"Out, Out Damned Heat!"
by Joe Citarella
There is no question that heat is the overclockers enemy. In chasing this demon, many employ the number one talisman – the 80 mm case fan. This is one area where the prevailing logic seems to be “the more the better”.
Well, it ain’t necessarily so.
I have two passions in this area:
1. To get my case to 10 degrees over ambient or better, and
2. To do it without having it sound like a 747 on takeoff.
Dear friends, both are achievable at reasonable cost and effort.
First, some General Rules:
1. Heat Rises – don’t fight it.
2. If you move 60 cfm INTO the case, you have to move 60 cfm OUT of the case.
3. A big slow fan can move lots of air quieter than smaller fast fans.
4. Local hot spots must be corrected with small fans.
5. If you bolt a fan directly onto a metal case, it will make more noise.
6. If you put objects directly in front of a fan, it will be noisier and lose cfms.
7. Aim fans at heat sources.
OK, now let’s put these Rules to work!
A typical case has a major problem: In order to get air into the case, you need an unobstructed hole the size of the fan’s opening in the bottom front of the metal case. If you use a 120 mm fan, this is about a 4.7 inch circle. Why use a 120 mm fan? Because it can move 50-60 cfm INTO the case at 30 dBa (this is really quiet). To move the same with an 80 mm fan would involve a noise level of around 45-55 dBa – not good. So, you say, use 2 80 mm fans with low noise; Well, two low noise fans are noisier than one, and noisier than one large one. Besides, why cut 2 small holes instead of one big one?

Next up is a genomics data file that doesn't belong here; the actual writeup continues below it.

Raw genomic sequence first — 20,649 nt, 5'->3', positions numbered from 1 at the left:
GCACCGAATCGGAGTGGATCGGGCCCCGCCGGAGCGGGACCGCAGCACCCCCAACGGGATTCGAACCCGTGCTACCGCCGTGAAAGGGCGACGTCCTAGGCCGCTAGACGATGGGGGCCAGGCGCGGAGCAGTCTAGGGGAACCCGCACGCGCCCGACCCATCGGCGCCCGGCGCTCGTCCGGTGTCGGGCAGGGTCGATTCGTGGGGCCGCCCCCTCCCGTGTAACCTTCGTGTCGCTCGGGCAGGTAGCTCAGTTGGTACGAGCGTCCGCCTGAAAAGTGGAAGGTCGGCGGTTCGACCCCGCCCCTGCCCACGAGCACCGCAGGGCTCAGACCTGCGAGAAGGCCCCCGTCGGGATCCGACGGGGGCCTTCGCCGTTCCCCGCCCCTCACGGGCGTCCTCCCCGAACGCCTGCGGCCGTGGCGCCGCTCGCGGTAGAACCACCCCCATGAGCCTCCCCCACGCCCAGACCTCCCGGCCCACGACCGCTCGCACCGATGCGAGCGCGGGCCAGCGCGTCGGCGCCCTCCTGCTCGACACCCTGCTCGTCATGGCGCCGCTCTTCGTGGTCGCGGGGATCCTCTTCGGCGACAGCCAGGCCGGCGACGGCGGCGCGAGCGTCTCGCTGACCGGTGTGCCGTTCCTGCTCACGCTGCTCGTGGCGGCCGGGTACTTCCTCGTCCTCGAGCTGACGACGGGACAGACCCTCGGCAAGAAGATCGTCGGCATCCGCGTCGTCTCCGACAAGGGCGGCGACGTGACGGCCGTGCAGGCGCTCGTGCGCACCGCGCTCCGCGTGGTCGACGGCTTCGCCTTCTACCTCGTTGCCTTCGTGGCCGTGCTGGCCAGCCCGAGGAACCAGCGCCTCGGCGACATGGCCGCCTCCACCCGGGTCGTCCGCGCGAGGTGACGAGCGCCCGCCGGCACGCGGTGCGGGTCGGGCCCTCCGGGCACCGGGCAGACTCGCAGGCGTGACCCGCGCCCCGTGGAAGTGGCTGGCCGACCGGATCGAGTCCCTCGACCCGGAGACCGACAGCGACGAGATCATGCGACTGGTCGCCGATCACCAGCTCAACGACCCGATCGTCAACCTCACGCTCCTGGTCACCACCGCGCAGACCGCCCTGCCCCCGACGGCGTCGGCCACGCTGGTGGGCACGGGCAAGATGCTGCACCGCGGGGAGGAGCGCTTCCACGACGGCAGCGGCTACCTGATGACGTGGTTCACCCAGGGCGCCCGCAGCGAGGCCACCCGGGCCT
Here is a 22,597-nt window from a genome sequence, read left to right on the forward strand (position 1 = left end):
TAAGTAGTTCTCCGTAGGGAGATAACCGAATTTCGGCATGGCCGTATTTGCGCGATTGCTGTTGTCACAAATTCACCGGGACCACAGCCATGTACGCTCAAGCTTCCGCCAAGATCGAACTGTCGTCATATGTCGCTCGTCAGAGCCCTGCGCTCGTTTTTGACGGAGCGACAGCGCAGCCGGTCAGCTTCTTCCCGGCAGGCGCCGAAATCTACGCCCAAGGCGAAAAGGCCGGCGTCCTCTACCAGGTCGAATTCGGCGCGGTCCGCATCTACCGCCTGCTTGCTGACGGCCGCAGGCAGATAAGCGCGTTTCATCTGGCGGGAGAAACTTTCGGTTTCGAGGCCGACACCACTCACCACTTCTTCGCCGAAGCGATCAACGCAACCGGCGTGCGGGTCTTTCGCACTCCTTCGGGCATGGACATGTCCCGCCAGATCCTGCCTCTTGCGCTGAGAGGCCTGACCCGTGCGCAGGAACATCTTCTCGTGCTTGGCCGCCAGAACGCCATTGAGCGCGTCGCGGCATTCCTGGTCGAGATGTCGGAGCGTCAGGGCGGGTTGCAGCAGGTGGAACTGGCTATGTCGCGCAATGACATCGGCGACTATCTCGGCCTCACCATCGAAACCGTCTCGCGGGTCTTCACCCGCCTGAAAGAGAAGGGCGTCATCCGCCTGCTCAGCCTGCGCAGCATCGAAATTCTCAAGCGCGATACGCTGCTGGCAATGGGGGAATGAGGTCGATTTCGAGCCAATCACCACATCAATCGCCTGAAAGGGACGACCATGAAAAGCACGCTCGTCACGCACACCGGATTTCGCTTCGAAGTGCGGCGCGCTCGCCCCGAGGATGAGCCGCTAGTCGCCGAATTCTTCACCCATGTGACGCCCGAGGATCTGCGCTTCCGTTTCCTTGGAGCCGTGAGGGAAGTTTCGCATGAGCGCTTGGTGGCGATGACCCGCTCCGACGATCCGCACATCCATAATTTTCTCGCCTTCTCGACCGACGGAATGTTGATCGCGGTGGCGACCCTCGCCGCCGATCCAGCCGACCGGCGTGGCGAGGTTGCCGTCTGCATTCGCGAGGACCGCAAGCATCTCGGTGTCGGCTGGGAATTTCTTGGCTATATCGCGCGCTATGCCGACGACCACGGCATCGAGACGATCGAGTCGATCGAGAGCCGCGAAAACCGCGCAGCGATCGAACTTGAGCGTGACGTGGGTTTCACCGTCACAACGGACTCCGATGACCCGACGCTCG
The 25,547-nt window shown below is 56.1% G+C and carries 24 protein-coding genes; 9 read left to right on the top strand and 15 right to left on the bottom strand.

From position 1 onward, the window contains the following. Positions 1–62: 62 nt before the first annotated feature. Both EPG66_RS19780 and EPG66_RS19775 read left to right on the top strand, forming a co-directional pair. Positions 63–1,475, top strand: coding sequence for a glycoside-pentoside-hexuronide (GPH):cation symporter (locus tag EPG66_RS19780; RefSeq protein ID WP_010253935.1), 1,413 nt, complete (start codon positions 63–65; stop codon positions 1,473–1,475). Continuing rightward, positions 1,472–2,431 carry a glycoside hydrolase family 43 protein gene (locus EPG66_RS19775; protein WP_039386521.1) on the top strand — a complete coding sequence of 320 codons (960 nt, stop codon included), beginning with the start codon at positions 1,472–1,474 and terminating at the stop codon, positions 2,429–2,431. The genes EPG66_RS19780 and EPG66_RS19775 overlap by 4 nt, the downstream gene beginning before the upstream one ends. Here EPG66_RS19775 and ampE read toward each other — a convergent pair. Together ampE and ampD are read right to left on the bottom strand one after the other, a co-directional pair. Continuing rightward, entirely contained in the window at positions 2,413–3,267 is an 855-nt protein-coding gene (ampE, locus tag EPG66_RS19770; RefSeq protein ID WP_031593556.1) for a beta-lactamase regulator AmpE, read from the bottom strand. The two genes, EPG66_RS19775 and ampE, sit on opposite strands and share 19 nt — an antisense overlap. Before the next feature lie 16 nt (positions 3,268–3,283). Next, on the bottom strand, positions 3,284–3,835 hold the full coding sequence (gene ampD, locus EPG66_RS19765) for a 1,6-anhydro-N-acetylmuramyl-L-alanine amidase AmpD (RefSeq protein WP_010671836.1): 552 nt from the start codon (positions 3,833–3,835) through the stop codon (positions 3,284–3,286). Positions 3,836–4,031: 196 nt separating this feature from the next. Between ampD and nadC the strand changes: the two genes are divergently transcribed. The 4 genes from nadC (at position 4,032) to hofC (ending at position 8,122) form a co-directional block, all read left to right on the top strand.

So how do you cut this hole? Metal hole saw, tin snips, jig saw with metal blade, etc. It doesn’t have to look pretty because nobody will see it anyhow. Or, you can always take it to a machine shop and let them do it.
(By the way, I assume if you do this you empty the case first. In addition, after this metal hacking, SCRUPULOUSLY clean up using a vacuum cleaner. Metal shaving are notoriously bad things to get on pcbs).
So you measure the fan’s opening, cut the hole, then drill 4 holes in order to mount the fan on the case. BUT, you are going to bolt the fan onto the case using rubber grommets (A grommet is a rubber doughnut which insulates the bolt from the case) in each hole – this will insulate the fan’s noise-making vibrations from the metal case so it won’t act as a loud speaker.
If you don’t want to use grommets (or maybe you’re afraid to go into a hardware store and say “grommets”), another approach is to insulate the screws where they come in contact with the fan body. I did this by using rubber tape, wrapping one layer around that part of the screw which contacts the fan. But then you have to insulate the bolts and screw head from the fan also, and I was back to gr*****s. Another trick is to glop some silicon glue on the screw body and wait for it to dry. This is probably the best approach, but I hate to wait.
GENERAL RULE 8: Mount all fans using rubber grommets!
So now we have 60 quiet cfm coming into the case – NOT! If you don’t have openings in the plastic front of the case equal to the fan’s opening, you will not get maximum air into the case and you will create noise. So, figure out how much area you need and start drilling a large hole or a lot of small holes either in the case front or along the sides. Try to be neat because you will see the results of your efforts all the time. (If you don’t care about looks, leave the front of the case off – real techno-chic.)
OK, we have 60 cfm coming in the front door; now we have to get it out.
The Power Supply will exhaust some of this air, and some will escape through the holes you find in the back of the case. But, if you really want to lose this filthy, fetid, fiery air mass efficiently and quietly, you need an additional fan so that the Power Supply plus the second fan will exhaust the 60 cfm coming into the case.